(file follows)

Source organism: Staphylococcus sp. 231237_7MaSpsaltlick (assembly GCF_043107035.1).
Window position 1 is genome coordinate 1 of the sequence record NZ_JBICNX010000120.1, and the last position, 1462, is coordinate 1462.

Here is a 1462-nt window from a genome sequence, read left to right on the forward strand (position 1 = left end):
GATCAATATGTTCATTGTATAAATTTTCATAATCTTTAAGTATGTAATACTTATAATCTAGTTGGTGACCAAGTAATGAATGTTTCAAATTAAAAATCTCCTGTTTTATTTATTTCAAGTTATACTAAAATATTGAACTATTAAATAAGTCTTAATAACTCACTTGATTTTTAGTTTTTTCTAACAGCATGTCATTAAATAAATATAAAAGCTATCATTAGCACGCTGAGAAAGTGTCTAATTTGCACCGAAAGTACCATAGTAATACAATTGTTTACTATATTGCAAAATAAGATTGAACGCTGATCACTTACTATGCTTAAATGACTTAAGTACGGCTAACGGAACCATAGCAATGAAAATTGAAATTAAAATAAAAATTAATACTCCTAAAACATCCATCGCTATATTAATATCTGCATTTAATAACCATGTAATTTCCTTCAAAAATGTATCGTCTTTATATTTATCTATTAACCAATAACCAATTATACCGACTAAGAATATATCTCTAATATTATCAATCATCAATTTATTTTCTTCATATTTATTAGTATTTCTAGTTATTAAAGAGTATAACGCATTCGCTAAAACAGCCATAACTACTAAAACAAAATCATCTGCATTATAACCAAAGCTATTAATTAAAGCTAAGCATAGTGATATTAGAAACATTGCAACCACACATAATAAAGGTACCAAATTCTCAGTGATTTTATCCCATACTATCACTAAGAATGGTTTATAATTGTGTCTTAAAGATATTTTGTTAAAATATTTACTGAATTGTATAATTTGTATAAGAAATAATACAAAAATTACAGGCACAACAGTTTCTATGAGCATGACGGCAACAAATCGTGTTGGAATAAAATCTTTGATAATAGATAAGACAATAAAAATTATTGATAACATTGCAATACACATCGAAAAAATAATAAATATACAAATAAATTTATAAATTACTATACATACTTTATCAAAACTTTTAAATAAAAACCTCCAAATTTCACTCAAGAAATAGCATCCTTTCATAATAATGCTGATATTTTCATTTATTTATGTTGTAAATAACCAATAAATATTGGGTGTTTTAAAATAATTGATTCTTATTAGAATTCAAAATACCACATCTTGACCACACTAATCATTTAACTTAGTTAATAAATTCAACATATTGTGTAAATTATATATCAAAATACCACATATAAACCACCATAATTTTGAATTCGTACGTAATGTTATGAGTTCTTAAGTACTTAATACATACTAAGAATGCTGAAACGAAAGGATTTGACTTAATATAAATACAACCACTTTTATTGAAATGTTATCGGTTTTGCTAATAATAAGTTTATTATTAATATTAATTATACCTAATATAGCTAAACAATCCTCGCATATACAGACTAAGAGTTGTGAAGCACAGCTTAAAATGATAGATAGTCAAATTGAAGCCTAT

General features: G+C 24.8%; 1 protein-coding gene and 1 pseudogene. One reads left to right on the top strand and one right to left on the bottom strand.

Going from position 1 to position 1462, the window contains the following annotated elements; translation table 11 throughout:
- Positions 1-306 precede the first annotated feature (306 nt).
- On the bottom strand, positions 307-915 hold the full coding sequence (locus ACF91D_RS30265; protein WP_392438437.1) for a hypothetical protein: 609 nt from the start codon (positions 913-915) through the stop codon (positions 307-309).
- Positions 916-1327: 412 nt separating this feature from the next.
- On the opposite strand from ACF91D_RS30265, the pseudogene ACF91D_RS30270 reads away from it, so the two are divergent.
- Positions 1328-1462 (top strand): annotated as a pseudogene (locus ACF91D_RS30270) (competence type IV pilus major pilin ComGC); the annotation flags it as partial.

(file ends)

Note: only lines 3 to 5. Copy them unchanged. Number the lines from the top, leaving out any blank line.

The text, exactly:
Here is a 1462-nt window from a genome sequence, read left to right on the forward strand (position 1 = left end):
GATCAATATGTTCATTGTATAAATTTTCATAATCTTTAAGTATGTAATACTTATAATCTAGTTGGTGACCAAGTAATGAATGTTTCAAATTAAAAATCTCCTGTTTTATTTATTTCAAGTTATACTAAAATATTGAACTATTAAATAAGTCTTAATAACTCACTTGATTTTTAGTTTTTTCTAACAGCATGTCATTAAATAAATATAAAAGCTATCATTAGCACGCTGAGAAAGTGTCTAATTTGCACCGAAAGTACCATAGTAATACAATTGTTTACTATATTGCAAAATAAGATTGAACGCTGATCACTTACTATGCTTAAATGACTTAAGTACGGCTAACGGAACCATAGCAATGAAAATTGAAATTAAAATAAAAATTAATACTCCTAAAACATCCATCGCTATATTAATATCTGCATTTAATAACCATGTAATTTCCTTCAAAAATGTATCGTCTTTATATTTATCTATTAACCAATAACCAATTATACCGACTAAGAATATATCTCTAATATTATCAATCATCAATTTATTTTCTTCATATTTATTAGTATTTCTAGTTATTAAAGAGTATAACGCATTCGCTAAAACAGCCATAACTACTAAAACAAAATCATCTGCATTATAACCAAAGCTATTAATTAAAGCTAAGCATAGTGATATTAGAAACATTGCAACCACACATAATAAAGGTACCAAATTCTCAGTGATTTTATCCCATACTATCACTAAGAATGGTTTATAATTGTGTCTTAAAGATATTTTGTTAAAATATTTACTGAATTGTATAATTTGTATAAGAAATAATACAAAAATTACAGGCACAACAGTTTCTATGAGCATGACGGCAACAAATCGTGTTGGAATAAAATCTTTGATAATAGATAAGACAATAAAAATTATTGATAACATTGCAATACACATCGAAAAAATAATAAATATACAAATAAATTTATAAATTACTATACATACTTTATCAAAACTTTTAAATAAAAACCTCCAAATTTCACTCAAGAAATAGCATCCTTTCATAATAATGCTGATATTTTCATTTATTTATGTTGTAAATAACCAATAAATATTGGGTGTTTTAAAATAATTGATTCTTATTAGAATTCAAAATACCACATCTTGACCACACTAATCATTTAACTTAGTTAATAAATTCAACATATTGTGTAAATTATATATCAAAATACCACATATAAACCACCATAATTTTGAATTCGTACGTAATGTTATGAGTTCTTAAGTACTTAATACATACTAAGAATGCTGAAACGAAAGGATTTGACTTAATATAAATACAACCACTTTTATTGAAATGTTATCGGTTTTGCTAATAATAAGTTTATTATTAATATTAATTATACCTAATATAGCTAAACAATCCTCGCATATACAGACTAAGAGTTGTGAAGCACAGCTTAAAATGATAGATAGTCAAATTGAAGCCTAT

General features: G+C 24.8%; 1 protein-coding gene and 1 pseudogene. One reads left to right on the top strand and one right to left on the bottom strand.